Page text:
CONTEXT-FREE GRAMMAR 3 T is a finite set of terminals dislodge from V which makes the actual content of the sentence. R is a finite relation from V to (V U T) such that ᴲp ɛ (V U T) ̽ (P, p) ɛ S. here the members of S are called the re write productions of grammar. P is the starts Symbol, used to represent the whole sentence. It should be an element of V. Note: The asterisk represents the Kleene star operation. Notation A popular notation of a context-free grammar is Backus-Naur Form. The notation was named after the scientist John Backus. Later, Peter Naur refined it for the use of the programming language ALGOL. However, the Backus Naur Form is used to specify the syntactic rules of many computer languages, including Java. In the Backus Naur Form, we can combine all the productions with the same non-terminal symbol on the left hand side into single statement rather than using an arrow i.e. (implies or tends to) in a production. Furthermore, we enclose all non-terminal symbols in brackets, and enlisted right hand side productions in single statement, parting them through bars. For Example: The production, A → Aa, A → a, A →AB can be combined into (A):= (A)a | (A) (B). A context-free grammar is a description of a language in a set of rules. Each rule says how a single symbol can be expanded into a sequence of other symbols. Those symbols may, in turn, have rules and can be expanded again. Some symbols are terminals and have no rules. A legal sentence in the described language is a sequence of terminal symbols that can be produced starting with the start symbol of the grammar and proceeding via some sequence of expansions. Grammars are designed to describe languages, where in our context a language is just a set of strings. Abstractly, we think of strings as a sequence of so-called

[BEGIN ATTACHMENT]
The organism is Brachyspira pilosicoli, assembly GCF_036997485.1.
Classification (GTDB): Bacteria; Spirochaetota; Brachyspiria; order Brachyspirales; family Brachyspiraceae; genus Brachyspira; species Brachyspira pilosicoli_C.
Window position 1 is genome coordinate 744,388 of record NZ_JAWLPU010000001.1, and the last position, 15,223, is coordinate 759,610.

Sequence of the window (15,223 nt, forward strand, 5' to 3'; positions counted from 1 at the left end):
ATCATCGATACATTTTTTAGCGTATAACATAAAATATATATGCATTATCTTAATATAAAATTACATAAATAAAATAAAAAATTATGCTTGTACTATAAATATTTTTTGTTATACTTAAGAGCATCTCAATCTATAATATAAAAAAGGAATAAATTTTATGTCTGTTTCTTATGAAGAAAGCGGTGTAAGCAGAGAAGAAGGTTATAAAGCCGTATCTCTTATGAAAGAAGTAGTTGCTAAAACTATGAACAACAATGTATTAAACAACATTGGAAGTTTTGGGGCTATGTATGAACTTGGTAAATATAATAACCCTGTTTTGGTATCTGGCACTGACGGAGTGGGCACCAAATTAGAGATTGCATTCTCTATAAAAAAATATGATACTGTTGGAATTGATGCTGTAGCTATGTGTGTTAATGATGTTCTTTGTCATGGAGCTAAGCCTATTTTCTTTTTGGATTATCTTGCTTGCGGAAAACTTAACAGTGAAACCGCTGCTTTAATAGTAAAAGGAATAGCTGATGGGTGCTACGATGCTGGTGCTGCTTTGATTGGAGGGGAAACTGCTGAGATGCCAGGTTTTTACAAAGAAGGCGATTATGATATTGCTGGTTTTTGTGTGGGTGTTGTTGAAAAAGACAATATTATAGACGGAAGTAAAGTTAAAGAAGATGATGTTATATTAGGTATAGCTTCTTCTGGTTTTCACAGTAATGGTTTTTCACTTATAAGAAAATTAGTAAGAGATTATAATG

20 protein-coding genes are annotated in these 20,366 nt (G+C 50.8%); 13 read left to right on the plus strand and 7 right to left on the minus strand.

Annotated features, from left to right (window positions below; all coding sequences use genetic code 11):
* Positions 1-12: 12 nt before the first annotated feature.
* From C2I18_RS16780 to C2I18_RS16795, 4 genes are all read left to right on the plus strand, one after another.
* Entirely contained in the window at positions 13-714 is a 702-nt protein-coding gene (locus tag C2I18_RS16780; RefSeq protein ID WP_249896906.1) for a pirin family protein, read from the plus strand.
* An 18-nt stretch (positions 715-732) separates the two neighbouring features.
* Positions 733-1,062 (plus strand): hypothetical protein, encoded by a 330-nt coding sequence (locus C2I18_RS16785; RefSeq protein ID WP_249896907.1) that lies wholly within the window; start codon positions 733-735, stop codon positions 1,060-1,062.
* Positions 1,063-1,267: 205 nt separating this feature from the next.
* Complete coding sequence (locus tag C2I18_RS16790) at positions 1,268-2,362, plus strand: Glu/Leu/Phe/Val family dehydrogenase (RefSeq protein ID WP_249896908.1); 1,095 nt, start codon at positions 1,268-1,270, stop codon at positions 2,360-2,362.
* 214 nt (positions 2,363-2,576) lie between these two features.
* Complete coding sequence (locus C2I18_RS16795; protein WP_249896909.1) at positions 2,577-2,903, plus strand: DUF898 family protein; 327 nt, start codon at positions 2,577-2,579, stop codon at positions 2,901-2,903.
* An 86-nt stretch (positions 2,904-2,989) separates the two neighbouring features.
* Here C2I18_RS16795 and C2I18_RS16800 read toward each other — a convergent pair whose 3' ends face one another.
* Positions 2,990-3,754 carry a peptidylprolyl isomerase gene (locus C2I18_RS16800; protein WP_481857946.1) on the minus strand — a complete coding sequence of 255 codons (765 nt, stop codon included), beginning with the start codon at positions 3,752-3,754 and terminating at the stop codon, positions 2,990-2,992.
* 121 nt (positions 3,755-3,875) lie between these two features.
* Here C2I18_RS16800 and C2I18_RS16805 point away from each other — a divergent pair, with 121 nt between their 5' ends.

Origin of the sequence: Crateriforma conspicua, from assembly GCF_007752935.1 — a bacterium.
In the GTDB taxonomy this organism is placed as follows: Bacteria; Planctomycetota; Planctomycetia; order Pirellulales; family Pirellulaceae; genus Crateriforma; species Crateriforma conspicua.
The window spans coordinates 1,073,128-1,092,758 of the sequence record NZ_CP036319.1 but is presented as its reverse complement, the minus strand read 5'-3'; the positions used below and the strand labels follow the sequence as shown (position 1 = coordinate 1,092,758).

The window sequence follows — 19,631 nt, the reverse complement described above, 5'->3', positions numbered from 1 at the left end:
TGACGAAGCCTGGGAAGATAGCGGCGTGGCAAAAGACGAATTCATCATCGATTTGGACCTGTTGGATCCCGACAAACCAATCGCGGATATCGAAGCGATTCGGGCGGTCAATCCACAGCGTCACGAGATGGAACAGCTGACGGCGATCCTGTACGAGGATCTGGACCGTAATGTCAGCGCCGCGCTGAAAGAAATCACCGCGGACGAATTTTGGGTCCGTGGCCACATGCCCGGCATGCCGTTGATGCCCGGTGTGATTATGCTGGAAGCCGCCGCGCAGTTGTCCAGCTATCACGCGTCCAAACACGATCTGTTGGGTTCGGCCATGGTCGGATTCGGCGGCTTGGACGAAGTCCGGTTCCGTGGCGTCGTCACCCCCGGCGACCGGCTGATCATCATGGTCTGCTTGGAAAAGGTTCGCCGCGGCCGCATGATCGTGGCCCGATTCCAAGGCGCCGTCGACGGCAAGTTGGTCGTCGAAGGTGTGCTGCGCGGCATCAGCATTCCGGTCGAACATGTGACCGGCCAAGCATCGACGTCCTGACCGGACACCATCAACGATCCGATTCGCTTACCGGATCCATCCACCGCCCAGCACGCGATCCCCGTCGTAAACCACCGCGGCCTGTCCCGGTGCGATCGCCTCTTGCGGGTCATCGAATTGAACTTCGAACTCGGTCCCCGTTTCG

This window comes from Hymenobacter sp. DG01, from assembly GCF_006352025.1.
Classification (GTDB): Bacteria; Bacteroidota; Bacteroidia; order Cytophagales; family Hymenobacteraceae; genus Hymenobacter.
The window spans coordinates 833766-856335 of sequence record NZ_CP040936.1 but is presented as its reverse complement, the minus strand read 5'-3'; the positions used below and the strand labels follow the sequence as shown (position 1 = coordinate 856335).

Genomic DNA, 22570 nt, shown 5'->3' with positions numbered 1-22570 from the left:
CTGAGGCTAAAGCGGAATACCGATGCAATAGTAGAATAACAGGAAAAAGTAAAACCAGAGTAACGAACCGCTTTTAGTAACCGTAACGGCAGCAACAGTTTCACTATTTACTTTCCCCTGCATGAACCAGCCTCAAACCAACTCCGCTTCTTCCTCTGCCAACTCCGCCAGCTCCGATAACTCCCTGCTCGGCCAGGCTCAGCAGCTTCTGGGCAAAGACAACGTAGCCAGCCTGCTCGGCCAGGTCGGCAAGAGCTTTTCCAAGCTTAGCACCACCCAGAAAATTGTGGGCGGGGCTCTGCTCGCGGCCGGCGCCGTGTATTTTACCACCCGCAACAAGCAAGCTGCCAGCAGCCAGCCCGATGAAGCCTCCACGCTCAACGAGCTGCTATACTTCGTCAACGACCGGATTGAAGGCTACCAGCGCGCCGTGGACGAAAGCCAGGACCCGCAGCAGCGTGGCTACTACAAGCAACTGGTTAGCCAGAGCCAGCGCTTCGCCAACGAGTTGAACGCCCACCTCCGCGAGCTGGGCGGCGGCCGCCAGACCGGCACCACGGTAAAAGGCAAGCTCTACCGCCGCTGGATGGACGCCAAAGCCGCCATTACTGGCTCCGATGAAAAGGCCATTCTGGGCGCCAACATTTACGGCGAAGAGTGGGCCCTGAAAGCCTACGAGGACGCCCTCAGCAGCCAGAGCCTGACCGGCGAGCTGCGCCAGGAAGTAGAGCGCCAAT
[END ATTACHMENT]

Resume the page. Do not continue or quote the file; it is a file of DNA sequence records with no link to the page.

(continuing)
CONTEXT-FREE GRAMMAR 4 terminal symbols. Inside a compiler, these terminal symbols are most likely lexical tokens, produced from a bare character string by lexical analysis. (Pfenning, 2009)